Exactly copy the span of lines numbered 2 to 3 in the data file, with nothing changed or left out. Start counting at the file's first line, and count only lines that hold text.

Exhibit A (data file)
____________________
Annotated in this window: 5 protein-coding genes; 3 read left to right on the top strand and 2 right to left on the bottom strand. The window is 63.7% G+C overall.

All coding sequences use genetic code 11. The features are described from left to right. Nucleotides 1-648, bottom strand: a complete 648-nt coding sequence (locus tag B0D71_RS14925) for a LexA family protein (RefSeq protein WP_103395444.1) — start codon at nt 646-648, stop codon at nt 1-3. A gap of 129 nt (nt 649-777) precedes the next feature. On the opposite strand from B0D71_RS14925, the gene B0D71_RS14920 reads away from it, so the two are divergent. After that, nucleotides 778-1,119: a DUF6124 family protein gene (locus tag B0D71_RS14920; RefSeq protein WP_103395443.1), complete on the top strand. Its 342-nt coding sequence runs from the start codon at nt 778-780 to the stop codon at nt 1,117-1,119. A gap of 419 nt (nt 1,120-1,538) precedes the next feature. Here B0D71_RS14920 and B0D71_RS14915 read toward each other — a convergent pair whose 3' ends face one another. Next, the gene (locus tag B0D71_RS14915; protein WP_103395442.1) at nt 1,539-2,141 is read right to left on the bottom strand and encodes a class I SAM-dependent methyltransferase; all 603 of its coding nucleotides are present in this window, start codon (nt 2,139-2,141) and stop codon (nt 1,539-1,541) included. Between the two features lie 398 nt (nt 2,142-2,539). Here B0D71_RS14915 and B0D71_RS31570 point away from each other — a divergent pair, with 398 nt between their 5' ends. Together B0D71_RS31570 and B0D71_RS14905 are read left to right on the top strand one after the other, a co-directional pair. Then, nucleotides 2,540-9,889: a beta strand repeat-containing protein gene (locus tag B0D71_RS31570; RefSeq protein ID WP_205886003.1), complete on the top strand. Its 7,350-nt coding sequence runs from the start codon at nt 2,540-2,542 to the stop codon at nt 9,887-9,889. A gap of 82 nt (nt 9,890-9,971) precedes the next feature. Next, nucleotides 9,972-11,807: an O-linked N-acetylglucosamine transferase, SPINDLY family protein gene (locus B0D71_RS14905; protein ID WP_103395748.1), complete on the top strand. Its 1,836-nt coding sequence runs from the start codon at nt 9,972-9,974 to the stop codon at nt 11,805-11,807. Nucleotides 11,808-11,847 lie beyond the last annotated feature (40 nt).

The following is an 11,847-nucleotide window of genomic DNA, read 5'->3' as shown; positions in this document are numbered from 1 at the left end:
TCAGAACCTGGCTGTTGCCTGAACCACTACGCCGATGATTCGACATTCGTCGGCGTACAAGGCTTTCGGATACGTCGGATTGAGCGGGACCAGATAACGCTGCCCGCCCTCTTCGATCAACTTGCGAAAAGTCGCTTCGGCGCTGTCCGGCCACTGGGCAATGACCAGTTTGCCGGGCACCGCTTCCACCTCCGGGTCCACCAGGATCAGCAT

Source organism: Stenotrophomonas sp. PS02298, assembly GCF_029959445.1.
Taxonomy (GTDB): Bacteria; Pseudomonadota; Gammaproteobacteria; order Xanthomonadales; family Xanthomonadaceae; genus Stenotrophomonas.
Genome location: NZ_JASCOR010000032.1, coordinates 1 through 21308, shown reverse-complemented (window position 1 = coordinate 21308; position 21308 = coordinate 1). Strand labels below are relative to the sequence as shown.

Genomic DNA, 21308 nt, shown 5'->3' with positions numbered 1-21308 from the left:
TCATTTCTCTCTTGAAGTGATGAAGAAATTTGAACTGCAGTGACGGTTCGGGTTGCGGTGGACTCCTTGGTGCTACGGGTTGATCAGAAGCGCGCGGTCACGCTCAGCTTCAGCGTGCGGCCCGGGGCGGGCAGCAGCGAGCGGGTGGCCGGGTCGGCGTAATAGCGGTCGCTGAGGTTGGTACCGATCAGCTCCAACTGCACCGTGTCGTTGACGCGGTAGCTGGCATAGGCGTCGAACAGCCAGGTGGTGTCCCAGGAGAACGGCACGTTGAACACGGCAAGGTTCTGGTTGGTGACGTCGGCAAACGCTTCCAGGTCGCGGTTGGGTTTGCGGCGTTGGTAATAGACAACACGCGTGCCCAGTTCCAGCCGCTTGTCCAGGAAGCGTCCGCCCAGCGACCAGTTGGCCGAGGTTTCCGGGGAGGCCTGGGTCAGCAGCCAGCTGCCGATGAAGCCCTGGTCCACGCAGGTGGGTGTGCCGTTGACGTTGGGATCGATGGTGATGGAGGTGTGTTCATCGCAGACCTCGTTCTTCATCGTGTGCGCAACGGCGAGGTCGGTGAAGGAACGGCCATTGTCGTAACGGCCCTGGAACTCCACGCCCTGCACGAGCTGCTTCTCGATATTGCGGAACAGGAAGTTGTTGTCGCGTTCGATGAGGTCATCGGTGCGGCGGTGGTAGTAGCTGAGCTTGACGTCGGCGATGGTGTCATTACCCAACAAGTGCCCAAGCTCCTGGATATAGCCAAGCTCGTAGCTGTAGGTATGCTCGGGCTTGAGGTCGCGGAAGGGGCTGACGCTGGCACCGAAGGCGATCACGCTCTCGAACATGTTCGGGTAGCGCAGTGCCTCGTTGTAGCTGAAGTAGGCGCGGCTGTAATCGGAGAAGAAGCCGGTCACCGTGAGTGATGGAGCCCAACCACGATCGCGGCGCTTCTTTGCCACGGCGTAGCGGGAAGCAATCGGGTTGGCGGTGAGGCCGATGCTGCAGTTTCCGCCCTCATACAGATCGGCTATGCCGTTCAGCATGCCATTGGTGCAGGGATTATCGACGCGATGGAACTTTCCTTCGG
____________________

All coding sequences use genetic code 11. The features are described from left to right. Nucleotides 1-648, bottom strand: a complete 648-nt coding sequence (locus tag B0D71_RS14925) for a LexA family protein (RefSeq protein WP_103395444.1) — start codon at nt 646-648, stop codon at nt 1-3. A gap of 129 nt (nt 649-777) precedes the next feature. On the opposite strand from B0D71_RS14925, the gene B0D71_RS14920 reads away from it, so the two are divergent. After that, nucleotides 778-1,119: a DUF6124 family protein gene (locus tag B0D71_RS14920; RefSeq protein WP_103395443.1), complete on the top strand. Its 342-nt coding sequence runs from the start codon at nt 778-780 to the stop codon at nt 1,117-1,119. A gap of 419 nt (nt 1,120-1,538) precedes the next feature. Here B0D71_RS14920 and B0D71_RS14915 read toward each other — a convergent pair whose 3' ends face one another. Next, the gene (locus tag B0D71_RS14915; protein WP_103395442.1) at nt 1,539-2,141 is read right to left on the bottom strand and encodes a class I SAM-dependent methyltransferase; all 603 of its coding nucleotides are present in this window, start codon (nt 2,139-2,141) and stop codon (nt 1,539-1,541) included. Between the two features lie 398 nt (nt 2,142-2,539). Here B0D71_RS14915 and B0D71_RS31570 point away from each other — a divergent pair, with 398 nt between their 5' ends. Together B0D71_RS31570 and B0D71_RS14905 are read left to right on the top strand one after the other, a co-directional pair. Then, nucleotides 2,540-9,889: a beta strand repeat-containing protein gene (locus tag B0D71_RS31570; RefSeq protein ID WP_205886003.1), complete on the top strand. Its 7,350-nt coding sequence runs from the start codon at nt 2,540-2,542 to the stop codon at nt 9,887-9,889. A gap of 82 nt (nt 9,890-9,971) precedes the next feature. Next, nucleotides 9,972-11,807: an O-linked N-acetylglucosamine transferase, SPINDLY family protein gene (locus B0D71_RS14905; protein ID WP_103395748.1), complete on the top strand. Its 1,836-nt coding sequence runs from the start codon at nt 9,972-9,974 to the stop codon at nt 11,805-11,807. Nucleotides 11,808-11,847 lie beyond the last annotated feature (40 nt).

The following is an 11,847-nucleotide window of genomic DNA, read 5'->3' as shown; positions in this document are numbered from 1 at the left end: